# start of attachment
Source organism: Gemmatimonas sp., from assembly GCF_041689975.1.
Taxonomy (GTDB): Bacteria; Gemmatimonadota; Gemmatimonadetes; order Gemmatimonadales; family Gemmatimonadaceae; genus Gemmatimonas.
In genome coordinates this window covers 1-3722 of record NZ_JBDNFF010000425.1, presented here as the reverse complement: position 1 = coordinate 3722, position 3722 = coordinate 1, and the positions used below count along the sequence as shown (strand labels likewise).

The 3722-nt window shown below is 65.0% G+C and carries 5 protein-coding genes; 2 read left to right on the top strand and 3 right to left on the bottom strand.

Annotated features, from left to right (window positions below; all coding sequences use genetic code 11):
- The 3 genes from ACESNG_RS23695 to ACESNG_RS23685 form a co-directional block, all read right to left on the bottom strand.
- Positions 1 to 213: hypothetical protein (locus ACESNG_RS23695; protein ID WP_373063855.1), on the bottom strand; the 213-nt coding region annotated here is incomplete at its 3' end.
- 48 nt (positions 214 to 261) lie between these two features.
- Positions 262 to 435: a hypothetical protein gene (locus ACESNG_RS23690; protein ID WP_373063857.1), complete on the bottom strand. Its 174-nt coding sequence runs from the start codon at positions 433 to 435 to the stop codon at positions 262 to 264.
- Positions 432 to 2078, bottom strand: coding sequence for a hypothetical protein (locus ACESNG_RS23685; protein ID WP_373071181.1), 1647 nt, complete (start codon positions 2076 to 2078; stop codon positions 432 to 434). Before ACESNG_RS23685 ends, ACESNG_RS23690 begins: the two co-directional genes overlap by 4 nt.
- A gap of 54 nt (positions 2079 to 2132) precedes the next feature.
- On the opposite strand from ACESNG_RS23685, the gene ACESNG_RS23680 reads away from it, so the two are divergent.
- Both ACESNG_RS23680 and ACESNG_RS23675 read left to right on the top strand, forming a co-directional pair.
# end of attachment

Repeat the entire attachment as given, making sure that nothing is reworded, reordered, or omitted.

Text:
Source organism: Gemmatimonas sp., from assembly GCF_041689975.1.
Taxonomy (GTDB): Bacteria; Gemmatimonadota; Gemmatimonadetes; order Gemmatimonadales; family Gemmatimonadaceae; genus Gemmatimonas.
In genome coordinates this window covers 1-3722 of record NZ_JBDNFF010000425.1, presented here as the reverse complement: position 1 = coordinate 3722, position 3722 = coordinate 1, and the positions used below count along the sequence as shown (strand labels likewise).

The 3722-nt window shown below is 65.0% G+C and carries 5 protein-coding genes; 2 read left to right on the top strand and 3 right to left on the bottom strand.

Annotated features, from left to right (window positions below; all coding sequences use genetic code 11):
- The 3 genes from ACESNG_RS23695 to ACESNG_RS23685 form a co-directional block, all read right to left on the bottom strand.
- Positions 1 to 213: hypothetical protein (locus ACESNG_RS23695; protein ID WP_373063855.1), on the bottom strand; the 213-nt coding region annotated here is incomplete at its 3' end.
- 48 nt (positions 214 to 261) lie between these two features.
- Positions 262 to 435: a hypothetical protein gene (locus ACESNG_RS23690; protein ID WP_373063857.1), complete on the bottom strand. Its 174-nt coding sequence runs from the start codon at positions 433 to 435 to the stop codon at positions 262 to 264.
- Positions 432 to 2078, bottom strand: coding sequence for a hypothetical protein (locus ACESNG_RS23685; protein ID WP_373071181.1), 1647 nt, complete (start codon positions 2076 to 2078; stop codon positions 432 to 434). Before ACESNG_RS23685 ends, ACESNG_RS23690 begins: the two co-directional genes overlap by 4 nt.
- A gap of 54 nt (positions 2079 to 2132) precedes the next feature.
- On the opposite strand from ACESNG_RS23685, the gene ACESNG_RS23680 reads away from it, so the two are divergent.
- Both ACESNG_RS23680 and ACESNG_RS23675 read left to right on the top strand, forming a co-directional pair.